JOHANNESBURG (miningweekly.com) – The mining sector is poised for a positive future but is still hindered by a “harsh” environment, Minerals Council South Africa CEO Roger Baxter stated at the Joburg Indaba, on Wednesday.
In his keynote address, titled ‘A harsh environment in South Africa or a new dawn’, he noted that one of the major constraints impacting the sector is administrative costs.
“Electricity costs have more than trebled . . . the industry can’t afford these price increases.”
This sentiment was echoed by economist Mike Schussler who pointed out that, based on statistics from State-owned utility Eskom, the mining sector’s electricity costs have gone up from 4% of its yearly turnover to 9% of its turnover in the last decade.
Moreover, since 1998 to date, electricity prices have outperformed inflation by a factor of four.
In a panel chaired by financial journalist Siki Mgabadeli, Schussler said electricity and water cost increases have to be lower than inflation, as that immediately boosts investment returns, minimises margin pressure, and improves the viability of the sector, which, in turn, attracts more investment.
He noted that the US increasing its interest rates, the current trade war and the threat of further escalation have exacerbated the pressure on commodity prices.
Further, Schussler said he expected the low-price environment to continue for another seven years, which further highlights the need to reduce administrative costs and the ease of doing business.
Fellow panellist and economist Thabi Leoka noted that the growth and effectiveness of the mining sector is interlinked with the growth and effectiveness of other economic sectors.
Schussler stated that this meant that there needed to be engagement and negotiations between economic sectors, as well as between government and industry.
He explained that the mining sector’s profitability was dependent on negotiating with labour on sustainable wages, negotiating with State-owned utilities for feasible price increases and issues relating to freight and logistics.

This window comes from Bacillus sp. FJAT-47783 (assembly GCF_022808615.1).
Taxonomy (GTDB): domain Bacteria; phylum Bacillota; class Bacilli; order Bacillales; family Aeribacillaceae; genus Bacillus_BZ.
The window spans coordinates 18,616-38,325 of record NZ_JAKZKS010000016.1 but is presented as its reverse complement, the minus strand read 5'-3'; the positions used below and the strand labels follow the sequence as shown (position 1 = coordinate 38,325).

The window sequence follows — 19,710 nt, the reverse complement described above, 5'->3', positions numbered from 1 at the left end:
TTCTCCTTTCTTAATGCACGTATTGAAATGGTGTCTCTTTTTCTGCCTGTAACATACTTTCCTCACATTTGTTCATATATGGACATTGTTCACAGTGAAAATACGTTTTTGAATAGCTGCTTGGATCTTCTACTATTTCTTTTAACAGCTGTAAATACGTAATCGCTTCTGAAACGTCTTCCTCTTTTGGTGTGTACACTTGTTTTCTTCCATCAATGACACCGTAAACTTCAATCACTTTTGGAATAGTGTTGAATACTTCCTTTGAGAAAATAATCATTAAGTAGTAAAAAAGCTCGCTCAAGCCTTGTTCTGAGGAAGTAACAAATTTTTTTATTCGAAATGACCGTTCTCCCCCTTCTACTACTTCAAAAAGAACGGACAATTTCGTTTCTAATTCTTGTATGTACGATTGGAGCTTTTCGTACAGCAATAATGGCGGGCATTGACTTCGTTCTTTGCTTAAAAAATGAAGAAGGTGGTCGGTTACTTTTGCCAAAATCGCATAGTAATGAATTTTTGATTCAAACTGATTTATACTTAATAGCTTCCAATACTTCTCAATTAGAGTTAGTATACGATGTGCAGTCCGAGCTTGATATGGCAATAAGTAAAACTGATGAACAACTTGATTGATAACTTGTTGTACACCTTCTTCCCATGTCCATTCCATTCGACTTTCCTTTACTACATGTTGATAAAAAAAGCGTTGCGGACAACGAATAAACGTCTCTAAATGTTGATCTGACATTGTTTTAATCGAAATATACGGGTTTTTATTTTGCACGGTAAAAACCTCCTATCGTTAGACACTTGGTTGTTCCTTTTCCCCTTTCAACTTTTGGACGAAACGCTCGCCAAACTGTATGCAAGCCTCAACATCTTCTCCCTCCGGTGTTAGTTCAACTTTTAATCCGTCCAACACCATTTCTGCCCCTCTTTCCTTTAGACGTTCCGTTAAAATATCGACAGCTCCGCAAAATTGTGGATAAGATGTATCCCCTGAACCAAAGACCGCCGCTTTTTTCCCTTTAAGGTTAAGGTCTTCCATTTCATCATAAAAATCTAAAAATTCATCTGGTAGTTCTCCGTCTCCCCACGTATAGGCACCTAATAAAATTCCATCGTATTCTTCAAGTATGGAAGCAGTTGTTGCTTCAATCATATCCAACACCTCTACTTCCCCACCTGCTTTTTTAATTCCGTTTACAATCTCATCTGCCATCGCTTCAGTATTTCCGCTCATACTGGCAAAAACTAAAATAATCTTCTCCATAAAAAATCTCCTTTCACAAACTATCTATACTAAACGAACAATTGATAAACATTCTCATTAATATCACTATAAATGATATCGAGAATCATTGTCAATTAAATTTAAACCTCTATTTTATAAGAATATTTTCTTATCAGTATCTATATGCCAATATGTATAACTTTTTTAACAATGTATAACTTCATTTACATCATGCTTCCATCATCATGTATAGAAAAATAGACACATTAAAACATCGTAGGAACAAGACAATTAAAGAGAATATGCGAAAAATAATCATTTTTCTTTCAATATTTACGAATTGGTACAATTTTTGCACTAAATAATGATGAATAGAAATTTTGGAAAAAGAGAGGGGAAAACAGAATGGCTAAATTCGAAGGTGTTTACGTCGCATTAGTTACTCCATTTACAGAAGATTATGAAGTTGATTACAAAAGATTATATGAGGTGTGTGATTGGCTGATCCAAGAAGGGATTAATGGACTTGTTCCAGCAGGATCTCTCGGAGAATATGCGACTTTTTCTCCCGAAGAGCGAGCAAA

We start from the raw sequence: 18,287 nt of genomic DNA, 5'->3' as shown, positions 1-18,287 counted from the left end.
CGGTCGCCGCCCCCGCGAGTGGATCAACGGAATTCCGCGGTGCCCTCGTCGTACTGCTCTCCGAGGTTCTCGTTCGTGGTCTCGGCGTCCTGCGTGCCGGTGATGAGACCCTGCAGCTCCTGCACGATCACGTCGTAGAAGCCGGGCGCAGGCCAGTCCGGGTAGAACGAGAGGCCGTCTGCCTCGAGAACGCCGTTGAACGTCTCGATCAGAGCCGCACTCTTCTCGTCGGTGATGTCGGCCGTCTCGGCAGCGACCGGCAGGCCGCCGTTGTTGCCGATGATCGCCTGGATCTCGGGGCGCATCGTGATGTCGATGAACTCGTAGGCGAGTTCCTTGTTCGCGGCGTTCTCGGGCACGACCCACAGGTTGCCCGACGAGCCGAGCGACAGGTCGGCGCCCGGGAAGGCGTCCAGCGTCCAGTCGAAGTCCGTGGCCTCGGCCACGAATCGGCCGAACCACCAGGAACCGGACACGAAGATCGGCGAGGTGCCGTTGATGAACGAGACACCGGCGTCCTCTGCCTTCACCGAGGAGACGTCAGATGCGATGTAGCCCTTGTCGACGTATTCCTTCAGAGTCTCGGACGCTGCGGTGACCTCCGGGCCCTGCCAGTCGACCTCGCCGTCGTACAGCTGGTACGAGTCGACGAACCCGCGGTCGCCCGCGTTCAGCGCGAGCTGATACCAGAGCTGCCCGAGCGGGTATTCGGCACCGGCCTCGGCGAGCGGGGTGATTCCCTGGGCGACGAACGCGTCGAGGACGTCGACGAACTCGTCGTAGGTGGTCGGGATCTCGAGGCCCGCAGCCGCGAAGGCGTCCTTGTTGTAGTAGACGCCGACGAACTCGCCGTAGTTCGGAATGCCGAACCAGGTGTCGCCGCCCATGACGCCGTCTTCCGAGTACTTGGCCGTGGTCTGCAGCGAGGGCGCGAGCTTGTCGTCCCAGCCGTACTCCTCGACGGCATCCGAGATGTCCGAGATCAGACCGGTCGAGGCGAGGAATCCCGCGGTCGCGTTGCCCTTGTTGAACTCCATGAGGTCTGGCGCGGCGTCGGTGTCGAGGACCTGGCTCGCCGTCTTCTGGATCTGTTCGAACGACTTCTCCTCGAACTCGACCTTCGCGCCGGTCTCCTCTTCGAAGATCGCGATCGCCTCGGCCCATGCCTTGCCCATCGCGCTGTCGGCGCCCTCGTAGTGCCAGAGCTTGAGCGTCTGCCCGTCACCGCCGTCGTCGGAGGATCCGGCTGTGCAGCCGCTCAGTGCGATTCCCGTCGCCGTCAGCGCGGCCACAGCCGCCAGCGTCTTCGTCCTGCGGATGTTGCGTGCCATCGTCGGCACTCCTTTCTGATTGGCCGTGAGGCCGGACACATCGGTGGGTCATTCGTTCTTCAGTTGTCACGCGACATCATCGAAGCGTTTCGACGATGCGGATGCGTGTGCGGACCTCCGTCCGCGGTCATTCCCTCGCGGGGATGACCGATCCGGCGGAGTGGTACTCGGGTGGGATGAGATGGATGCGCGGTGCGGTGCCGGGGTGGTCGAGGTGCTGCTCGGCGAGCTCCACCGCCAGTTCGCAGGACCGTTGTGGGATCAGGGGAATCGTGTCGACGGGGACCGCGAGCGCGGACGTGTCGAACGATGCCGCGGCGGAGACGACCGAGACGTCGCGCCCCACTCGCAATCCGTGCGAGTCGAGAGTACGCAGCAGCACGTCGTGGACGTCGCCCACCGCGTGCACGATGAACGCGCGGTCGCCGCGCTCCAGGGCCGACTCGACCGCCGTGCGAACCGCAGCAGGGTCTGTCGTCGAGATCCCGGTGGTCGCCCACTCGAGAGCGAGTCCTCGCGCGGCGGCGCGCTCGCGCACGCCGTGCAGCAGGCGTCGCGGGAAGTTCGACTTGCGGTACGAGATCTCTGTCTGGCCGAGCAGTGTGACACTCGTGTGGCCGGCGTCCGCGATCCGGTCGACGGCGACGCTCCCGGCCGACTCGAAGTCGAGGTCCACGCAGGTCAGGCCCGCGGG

In his address, Baxter pointed to positive and “astounding” changes over the last year, including the introduction of a “renewed and refreshed” Minerals Council, the appointment of new Mineral Resources Minister Gwede Mantashe and the constructive engagement between the council and the Department of Mineral Resources (DMR).
He credited the Minister on his personal leadership in setting up a task team to develop a competitiveness framework and the “sensible and right decision” to withdraw the Mineral and Petroleum Resources Development Act Amendment Bill.
Baxter added that there are parts of the Amendment Bill that must be brought forward and dealt with because there are some problems in the existing primary legislation that must be corrected.
Baxter noted that other issues undermining industry competitiveness include policy certainty beyond the charter or the MPRDA, including environmental legislation, but that the most important aspect is embedding policy certainty.
“Industry needs to know that this is the charter for the next ten years,” he averred.
Leoka echoed this, noting that while policy need not be perfect, certainty had to be embedded for a reasonable period of time – ten to fifteen years.
Further, the issue of land expropriation without compensation also had to be resolved as quickly as possible, the panellists said.
Baxter noted that it is an issue that is frequently brought up by investors, and implied that it serves as a distraction from dealing with the investment case for mining.
“As much as perceptions are perceptions, perceptions drive reality and are reflected in investment decisions.”
Baxter concluded his address by quoting former President Nelson Mandela, stating, “action without a vision is merely passing time, vision without action is daydreaming but a vision with action can change the world”.